The young creator’s faith in these primary digital sources does not just ensure that there is a flurry of evidence through which he and best friend Sam Ecklund (Griffin Gluck) can sift, but also foregrounds the value of bringing a genre typically set in the domain of professional authorities to amateur sleuths. The teenagers’ intimacy and involvement with the systems and networks through which their peers communicate make them especially credible as detectives. As arts journalist Anna Silman wrote in a review of the show for The Cut, American Vandal’s creators, Dan Perrault and Tony Yacenda, “understand how teens’ perpetually documented world provides all the fodder you need for forensic investigation.” 2 Facebook profile pictures, Instagram messages, Snapchat “Boomerangs,” and rap parodies on YouTube are all fair game for these detectives to use as evidence to argue for Dylan’s acquittal or discredit a key witness. Moreover, the comedy self-reflexively monitors the burgeoning popularity and viral success of “American Vandal,” to the point that Hanover High School students subsequently use digital spaces like Twitter to suggest alternate theories as to the identity of the dick-drawing culprit.
The engagement that young millennials have with digital technology and networks grounds the series in an authenticity that feels recognizable to modern high-schoolers – a realism that further validates a mystery with a puerile joke at its core. Meanwhile, just as the overwhelming presence of smartphone footage and Twitter feeds helps Peter’s investigation, American Vandal also focuses on a protagonist equipped with the resources and expertise to bring together these disparate pieces of evidence into something cohesive and concrete. (He also attends a secondary school with enough funding for audiovisual gear that he can employ for this project.) The budding filmmaker, honing his skills during an age when youths frequently film and upload personal projects to YouTube and similar platforms, can also more easily interview his peers and document the daily life at Hanover High School. Young adults feel comfortable and confident while participating in media productions in an age of widespread video sharing, and they are eager to be supporting players – a chorus of networked participants, if you will – in this high-school mystery.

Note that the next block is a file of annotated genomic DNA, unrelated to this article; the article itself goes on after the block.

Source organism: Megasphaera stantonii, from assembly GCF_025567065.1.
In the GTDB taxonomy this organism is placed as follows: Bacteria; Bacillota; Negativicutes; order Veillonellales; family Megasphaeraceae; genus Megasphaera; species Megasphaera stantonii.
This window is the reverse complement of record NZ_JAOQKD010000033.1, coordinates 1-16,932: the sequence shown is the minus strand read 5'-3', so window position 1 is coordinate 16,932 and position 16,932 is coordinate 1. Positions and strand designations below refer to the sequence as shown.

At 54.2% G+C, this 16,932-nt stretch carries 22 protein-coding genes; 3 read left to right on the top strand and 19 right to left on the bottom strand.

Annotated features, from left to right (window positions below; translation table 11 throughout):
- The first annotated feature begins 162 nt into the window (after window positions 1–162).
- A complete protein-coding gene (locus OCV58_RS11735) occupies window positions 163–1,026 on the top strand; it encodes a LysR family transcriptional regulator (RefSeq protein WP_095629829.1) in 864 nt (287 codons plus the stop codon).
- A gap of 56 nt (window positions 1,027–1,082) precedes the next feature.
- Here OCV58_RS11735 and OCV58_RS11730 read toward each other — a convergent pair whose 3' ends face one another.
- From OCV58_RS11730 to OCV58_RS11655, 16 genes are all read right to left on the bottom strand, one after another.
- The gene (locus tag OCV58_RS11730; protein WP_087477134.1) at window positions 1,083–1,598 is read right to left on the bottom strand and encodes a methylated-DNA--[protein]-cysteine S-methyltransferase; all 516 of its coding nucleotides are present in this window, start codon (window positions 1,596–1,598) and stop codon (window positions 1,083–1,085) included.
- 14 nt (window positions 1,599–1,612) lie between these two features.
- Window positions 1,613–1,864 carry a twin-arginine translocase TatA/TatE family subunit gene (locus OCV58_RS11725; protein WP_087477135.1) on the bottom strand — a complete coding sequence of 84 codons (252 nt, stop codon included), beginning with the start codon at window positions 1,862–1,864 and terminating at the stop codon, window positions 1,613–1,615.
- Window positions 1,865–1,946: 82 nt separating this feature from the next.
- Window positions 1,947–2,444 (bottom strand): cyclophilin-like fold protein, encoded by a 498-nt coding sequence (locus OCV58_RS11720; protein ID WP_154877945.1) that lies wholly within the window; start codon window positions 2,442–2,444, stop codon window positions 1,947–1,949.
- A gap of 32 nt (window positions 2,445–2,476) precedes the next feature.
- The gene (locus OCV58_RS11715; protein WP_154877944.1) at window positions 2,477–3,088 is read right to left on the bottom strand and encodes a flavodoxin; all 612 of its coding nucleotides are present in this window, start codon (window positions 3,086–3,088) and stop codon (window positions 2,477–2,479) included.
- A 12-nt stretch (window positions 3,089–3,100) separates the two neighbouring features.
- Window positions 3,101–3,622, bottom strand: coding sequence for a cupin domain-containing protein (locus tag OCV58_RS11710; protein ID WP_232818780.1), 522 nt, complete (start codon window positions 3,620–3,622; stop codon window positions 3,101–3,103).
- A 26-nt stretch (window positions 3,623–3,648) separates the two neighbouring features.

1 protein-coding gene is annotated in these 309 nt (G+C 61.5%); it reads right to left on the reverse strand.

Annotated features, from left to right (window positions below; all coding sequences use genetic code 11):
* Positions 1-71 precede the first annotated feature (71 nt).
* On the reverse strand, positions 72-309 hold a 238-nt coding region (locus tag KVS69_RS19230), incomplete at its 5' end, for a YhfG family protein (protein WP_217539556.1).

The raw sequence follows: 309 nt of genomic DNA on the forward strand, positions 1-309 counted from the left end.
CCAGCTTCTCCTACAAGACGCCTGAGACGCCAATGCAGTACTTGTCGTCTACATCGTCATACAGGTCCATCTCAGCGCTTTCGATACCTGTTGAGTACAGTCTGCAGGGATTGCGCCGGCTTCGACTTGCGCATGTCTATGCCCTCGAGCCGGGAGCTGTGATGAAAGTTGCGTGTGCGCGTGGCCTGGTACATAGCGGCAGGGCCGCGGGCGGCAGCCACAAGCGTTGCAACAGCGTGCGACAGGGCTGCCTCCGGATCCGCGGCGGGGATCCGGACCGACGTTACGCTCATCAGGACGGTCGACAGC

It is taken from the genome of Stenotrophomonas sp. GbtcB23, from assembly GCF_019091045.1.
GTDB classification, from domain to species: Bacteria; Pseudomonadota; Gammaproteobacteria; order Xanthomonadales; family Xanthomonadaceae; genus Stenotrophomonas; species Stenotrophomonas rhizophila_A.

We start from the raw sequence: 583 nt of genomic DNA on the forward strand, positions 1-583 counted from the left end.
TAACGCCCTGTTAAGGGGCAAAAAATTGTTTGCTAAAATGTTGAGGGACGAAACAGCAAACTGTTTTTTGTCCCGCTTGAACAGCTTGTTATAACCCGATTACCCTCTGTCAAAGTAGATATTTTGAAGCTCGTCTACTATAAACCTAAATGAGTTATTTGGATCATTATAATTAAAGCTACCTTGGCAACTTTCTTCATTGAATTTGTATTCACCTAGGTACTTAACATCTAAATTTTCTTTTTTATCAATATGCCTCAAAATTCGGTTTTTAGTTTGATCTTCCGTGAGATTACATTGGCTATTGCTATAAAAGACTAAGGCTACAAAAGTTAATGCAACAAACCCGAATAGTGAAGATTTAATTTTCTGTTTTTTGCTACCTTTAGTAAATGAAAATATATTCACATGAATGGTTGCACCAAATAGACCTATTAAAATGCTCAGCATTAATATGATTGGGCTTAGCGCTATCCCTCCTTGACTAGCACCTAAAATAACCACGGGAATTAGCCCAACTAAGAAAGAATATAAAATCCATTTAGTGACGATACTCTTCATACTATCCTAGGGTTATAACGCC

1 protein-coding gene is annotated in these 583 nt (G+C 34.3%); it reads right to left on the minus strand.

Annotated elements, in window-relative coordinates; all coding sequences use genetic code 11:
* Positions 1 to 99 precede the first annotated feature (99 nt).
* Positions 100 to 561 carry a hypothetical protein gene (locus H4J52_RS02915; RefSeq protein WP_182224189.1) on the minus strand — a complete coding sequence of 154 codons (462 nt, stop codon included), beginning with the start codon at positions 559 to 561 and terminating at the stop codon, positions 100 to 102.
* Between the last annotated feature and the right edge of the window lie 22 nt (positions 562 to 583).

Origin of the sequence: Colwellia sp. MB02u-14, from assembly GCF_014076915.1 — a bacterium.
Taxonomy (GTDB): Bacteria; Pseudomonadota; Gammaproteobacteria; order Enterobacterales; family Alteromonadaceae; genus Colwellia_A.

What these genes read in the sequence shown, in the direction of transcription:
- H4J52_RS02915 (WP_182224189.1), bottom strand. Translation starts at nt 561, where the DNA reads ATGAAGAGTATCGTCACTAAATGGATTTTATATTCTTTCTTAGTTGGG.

Extraordinary Videos by Ordinary Teenagers
“Gag Order,” the sixth episode of American Vandal, opens on a setting that should be familiar for any high-school student in the twenty-first century: an unimaginative assembly about cyber-bullying, lethargically performed by students. This gathering is first shown from the perspective of a school-sanctioned camera in the front row of the auditorium, shooting the three performers head-on, before an offscreen shout from the audience bellows, “I drew the dicks!” It’s Christa Carlyle (played by G. Hannelius), the overachieving student council president, standing proudly and erect, as if she were claiming to be Spartacus. A couple of seconds after this proclamation, more students pop up from their seats to shout the same claim, until the majority of seniors attending that assembly are standing and chanting those four piercing words.
The various outbursts around the auditorium, starting with Christa’s, are captured on smartphone cameras from a few angles; we recognize that this is user-generated video through the vertical, rectangular aesthetic inherent to that method of filmmaking. This amateur photography provides a purposefully jarring contrast to the crisp professionalism of the scene’s initial moments. The opening scene ends when the school’s vice principal orders the seniors, who are disrupting the ceremony in raucous solidarity, to stop filming. The fervor and the visualization of this groundswell belongs to, and resembles, the modus operandi of contemporary teenage culture – a device that can fit into one’s pocket, and that can ably capture this school-bound revolution.